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Impact of a Pregabalin Step Therapy Policy Among Medicare Advantage Beneficiaries

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Abstract:

BACKGROUND: Managed healthcare organizations often utilize formulary management strategies such as prior authorization and step therapy to guide appropriate medication use and to control medication expenditures. The objective of this study was to examine clinical and economic outcomes associated with implementation of a pregabalin step therapy (ST) policy among Medicare Advantage Prescription Drug (MAPD) members.

METHODS: Pharmacy and medical claims data from Humana (restricted cohort; ST policy implemented 01/01/2009) and Thomson Reuters MarketScan® (unrestricted cohort) were analyzed for MAPD members aged 65 to 89  years receiving treatment for painful diabetic peripheral neuropathy (pDPN), postherpetic neuralgia (PHN) or fibromyalgia (FM). Difference-in-differences (DID) was used to examine year-over-year changes in disease-related and all-cause utilization and costs. Regression analyses examined medication utilization and healthcare expenditures after controlling for between-group compositional differences.

RESULTS: We identified 13,911 members in the restricted cohort and matched to members from unrestricted health plans. FM (51.0%) and pDPN (41.8%) were the most common diagnoses. Members in the unrestricted cohort were older and had a greater level of comorbidity than members in the restricted cohort. The restricted cohort demonstrated greater year-over-year decrease in pregabalin utilization and increase in year-over-year gabapentin utilization compared with the unrestricted cohort. ST restriction was associated with an increase in disease-related pharmacy costs and a decrease in total medical costs for the restricted cohort compared with the unrestricted cohort. There was no difference between cohorts in total healthcare cost.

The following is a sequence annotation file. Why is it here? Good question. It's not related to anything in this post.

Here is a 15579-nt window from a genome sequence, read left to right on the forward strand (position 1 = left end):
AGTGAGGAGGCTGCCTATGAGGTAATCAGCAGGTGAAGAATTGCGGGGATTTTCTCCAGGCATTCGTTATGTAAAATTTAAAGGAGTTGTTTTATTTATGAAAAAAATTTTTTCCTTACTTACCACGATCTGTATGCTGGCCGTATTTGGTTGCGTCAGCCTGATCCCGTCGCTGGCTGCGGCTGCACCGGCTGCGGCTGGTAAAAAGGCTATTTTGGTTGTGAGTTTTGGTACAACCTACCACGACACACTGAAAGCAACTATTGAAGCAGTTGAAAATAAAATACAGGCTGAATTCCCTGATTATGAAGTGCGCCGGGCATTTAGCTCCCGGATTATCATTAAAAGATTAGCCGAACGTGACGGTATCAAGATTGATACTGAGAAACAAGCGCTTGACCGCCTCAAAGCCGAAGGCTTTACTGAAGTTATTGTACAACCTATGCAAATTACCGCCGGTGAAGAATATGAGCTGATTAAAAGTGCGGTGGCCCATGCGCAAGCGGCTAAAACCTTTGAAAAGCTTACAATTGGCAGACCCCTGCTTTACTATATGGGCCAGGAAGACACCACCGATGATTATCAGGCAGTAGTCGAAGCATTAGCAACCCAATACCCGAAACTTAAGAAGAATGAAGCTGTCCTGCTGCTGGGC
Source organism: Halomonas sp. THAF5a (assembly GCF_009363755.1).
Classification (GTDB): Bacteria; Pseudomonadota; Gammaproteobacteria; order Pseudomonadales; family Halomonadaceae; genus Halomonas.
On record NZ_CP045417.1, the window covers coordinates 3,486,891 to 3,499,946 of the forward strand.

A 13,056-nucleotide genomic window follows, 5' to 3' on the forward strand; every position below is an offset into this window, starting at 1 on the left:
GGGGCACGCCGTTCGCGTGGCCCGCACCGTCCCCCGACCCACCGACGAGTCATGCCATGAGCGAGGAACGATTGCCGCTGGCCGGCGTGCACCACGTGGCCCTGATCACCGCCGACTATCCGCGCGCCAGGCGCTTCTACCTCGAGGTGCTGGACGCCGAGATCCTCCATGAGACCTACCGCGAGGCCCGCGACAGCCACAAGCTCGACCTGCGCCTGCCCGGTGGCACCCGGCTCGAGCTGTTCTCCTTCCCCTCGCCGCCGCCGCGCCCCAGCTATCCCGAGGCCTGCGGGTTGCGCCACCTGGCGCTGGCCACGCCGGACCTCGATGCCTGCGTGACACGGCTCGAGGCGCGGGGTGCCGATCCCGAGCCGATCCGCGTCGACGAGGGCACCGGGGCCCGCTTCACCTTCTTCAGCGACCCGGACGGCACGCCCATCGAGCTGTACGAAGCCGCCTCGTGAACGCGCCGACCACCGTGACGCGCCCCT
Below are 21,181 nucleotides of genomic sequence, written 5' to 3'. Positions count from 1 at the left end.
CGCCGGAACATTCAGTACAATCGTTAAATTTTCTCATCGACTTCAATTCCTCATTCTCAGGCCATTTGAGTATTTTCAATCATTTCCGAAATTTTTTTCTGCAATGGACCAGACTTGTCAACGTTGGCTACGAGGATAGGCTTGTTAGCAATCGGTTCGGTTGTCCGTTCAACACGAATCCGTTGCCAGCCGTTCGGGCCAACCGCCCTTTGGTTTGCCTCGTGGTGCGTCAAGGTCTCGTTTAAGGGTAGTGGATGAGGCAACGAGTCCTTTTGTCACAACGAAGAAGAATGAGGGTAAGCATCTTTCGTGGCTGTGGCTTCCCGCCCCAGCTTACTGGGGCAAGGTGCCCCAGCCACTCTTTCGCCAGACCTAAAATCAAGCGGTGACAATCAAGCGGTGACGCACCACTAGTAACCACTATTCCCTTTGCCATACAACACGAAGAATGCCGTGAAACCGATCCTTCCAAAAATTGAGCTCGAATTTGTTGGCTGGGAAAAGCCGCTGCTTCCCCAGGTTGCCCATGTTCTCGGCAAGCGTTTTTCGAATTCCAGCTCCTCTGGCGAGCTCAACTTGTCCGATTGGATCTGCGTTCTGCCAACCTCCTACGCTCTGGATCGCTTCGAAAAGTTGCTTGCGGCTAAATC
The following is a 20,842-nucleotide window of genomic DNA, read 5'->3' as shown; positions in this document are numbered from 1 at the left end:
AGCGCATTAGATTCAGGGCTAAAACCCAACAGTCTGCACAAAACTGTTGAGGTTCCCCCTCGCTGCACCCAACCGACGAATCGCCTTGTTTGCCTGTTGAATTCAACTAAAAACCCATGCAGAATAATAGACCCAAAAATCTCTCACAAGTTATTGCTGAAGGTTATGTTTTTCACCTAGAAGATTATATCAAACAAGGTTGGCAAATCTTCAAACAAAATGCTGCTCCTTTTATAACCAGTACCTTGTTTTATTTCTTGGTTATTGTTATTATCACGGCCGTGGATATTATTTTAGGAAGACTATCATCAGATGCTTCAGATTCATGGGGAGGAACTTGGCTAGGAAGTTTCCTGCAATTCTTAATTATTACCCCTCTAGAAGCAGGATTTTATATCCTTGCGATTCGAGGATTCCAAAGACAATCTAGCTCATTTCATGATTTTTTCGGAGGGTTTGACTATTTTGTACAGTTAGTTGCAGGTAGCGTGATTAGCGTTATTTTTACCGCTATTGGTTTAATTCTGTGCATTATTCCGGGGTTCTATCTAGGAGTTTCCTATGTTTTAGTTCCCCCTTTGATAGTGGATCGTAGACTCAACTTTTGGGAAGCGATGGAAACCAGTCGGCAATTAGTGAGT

CONCLUSION: After controlling for differences in age and comorbidity burden between the groups, implementation of a pregabalin ST restriction was associated with increased disease-related pharmacy costs and decreased total medical costs; however, there was no net difference in total healthcare cost or total pharmacy cost.

Source: Pain Practice, May 23, 2013. By Brandon T. Suehs PharmD, PhD, Anthony Louder RPh, PhD, Margarita Udall MPH, Joseph C. Cappelleri MPH, PhD, Ashish V. Joshi PhD, and Nick C. Patel PharmD, PhD. Competitive Health Analytics Inc., Louisville, Kentucky, U.S.A.

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